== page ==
I had a heck of a time erasing an encrypted HFS+ drive. You can probably save a few hours by learning from my experiences.
By Matthew Malinowski, 2012-12-06
This is if you don't care about losing the contents of your drive. If you are having trouble erasing a drive with an encrypted partition using Disk Utility (or diskutil CLI), first note that there are two disks for your one drive:
diskutil list. We'll call them disk2 and disk3 for example. disk2 has the fiddly bits, particularly the GUID partition scheme and Apple_CoreStorage partition. Erase disk2 and specify a partition scheme like this:
diskutil eraseDisk HFS+ $yournewvolumename MBR disk2. (Replace HFS+ with your preferred file system -
diskutil listFilesystems - and MBR with your preferred partition scheme - MBR for PC, GPT for Intel Macs.) You should be good to go.
Today was the latest battle with Apple's Disk Utility.
At some point Apple let us create encrypted drives in Disk Utility, so for every drive I could, I switched.
I needed to erase and repartition one of these drives today.
Disk Utility was not interested in doing this. I have done so many things that I can hardly remember what I did, but basically, I tried to straightforwardly erase a drive with an encrypted partition, and Disk Utility did not do this. It did break everything so that the passphrase for this drive didn't work any more, nothing would mount, etc.
I tried everything I could find that other people did but, as usual, didn't read the man page. After more than an hour trying other things, I read the man page and within 10 minutes got the whole drive erased, including the stupid encrypted partition.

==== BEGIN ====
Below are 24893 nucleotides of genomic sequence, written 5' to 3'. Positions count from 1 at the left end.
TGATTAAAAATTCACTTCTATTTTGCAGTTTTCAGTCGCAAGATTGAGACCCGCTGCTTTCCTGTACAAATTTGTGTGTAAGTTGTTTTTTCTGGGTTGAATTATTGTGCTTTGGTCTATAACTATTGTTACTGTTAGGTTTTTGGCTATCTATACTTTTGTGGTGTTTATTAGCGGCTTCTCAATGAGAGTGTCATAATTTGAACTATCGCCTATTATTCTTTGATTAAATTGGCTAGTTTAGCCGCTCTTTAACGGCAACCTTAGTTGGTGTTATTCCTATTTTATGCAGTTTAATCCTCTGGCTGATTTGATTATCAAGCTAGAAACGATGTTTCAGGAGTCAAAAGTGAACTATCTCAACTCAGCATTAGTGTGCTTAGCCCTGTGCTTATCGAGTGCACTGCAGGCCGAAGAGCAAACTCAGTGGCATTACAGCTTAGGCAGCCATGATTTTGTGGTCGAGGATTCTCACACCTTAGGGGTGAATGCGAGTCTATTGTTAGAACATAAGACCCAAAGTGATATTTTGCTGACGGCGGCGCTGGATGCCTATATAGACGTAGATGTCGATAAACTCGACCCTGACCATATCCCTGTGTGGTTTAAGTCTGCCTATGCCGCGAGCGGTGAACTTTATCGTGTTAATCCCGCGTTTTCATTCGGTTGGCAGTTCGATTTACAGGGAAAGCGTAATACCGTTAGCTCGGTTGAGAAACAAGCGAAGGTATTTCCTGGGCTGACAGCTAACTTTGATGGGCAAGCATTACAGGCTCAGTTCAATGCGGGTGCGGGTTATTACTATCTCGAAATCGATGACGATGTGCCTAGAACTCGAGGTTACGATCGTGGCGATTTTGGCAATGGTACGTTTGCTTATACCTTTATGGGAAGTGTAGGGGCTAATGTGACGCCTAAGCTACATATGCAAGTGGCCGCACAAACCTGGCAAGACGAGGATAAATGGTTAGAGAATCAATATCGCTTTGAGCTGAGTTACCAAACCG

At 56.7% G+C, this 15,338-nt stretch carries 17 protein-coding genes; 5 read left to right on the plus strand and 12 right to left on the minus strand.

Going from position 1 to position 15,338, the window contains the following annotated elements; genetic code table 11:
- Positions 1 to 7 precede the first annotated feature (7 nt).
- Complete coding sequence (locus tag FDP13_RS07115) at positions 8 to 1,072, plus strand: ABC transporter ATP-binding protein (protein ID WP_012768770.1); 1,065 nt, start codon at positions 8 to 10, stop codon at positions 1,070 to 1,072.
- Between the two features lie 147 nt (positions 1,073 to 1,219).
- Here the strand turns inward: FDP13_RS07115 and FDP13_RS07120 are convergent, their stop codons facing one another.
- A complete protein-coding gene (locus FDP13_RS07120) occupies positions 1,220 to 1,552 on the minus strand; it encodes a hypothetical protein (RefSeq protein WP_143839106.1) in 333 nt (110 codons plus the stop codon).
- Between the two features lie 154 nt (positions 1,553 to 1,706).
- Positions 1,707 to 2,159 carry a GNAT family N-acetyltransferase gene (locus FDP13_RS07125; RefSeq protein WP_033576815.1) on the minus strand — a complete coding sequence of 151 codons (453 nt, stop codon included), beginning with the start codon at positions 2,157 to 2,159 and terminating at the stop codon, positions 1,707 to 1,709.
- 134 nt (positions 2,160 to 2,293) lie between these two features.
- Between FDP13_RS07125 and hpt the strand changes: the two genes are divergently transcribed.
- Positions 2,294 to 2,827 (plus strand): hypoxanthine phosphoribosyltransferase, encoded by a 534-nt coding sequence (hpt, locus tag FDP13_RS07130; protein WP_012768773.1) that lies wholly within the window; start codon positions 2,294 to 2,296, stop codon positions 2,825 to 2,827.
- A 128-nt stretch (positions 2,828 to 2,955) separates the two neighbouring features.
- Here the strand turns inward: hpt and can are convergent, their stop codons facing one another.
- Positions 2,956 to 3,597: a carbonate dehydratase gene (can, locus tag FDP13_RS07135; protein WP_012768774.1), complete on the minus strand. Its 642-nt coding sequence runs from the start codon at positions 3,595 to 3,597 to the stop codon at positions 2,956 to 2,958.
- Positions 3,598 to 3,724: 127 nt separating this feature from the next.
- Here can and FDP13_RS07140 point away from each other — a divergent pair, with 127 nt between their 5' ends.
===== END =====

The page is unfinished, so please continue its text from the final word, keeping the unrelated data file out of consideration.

So, if you have a drive with an encrypted HFS+ partition and you would like to erase it, read on.
Remember: this is if you do not need the contents of this drive. It's going to get erased.
This is kind of speculation because I've done so many things today and didn't record what I did.
Open Terminal, run
diskutil list. This will list all your disks, not all of your drives. You'll almost certainly see more disks than physical drives.
For one, you're probably going to see two disks for your boot disk, like this:
/dev/disk0 #: TYPE NAME SIZE IDENTIFIER 0: GUID_partition_scheme *121.3 GB disk0 1: EFI 209.7 MB disk0s1 2: Apple_CoreStorage 120.5 GB disk0s2 3: Apple_Boot Recovery HD 650.0 MB disk0s3 /dev/disk1 #: TYPE NAME SIZE IDENTIFIER 0: Apple_HFS Macintosh HD *120.1 GB disk1
disk0 contains the partition scheme, the EFI partition (which is a bootloader I believe), a CoreStorage partition (if your boot disk is encrypted), and a recovery drive for recovery mode. disk1 will be your drive itself that you boot from.
You're probably also going to see something similar for your encrypted drive - two disks, one with the little random stuff (like a GUID partition scheme) and one with the actual encrypted partition.
Here's the big tip: focus on the one with the little random stuff.
So, you've got disk2 and disk3 for your target drive. Unmount everything from both:
diskutil unmountDisk force disk2 and
diskutil unmountDisk force disk3. Then erase disk 2:
diskutil eraseDisk HFS+ $yournewvolumename MBR disk2. Momentarily, you should be in business.
Note that I arbitrarily picked two things: HFS+ as format, MBR as partition scheme. You can pick other stuff for format (
diskutil listFilesystems shows a list). Options for partitioning scheme are APM, MBR, and GPT. APM is for PPC Macs, MBR is for PCs, GPT is for Intel Macs. Partition scheme is optional and I am pretty sure I ran this command without partition scheme 800 times to no avail. Specifying a partition scheme I think is key to overwriting the whole disk.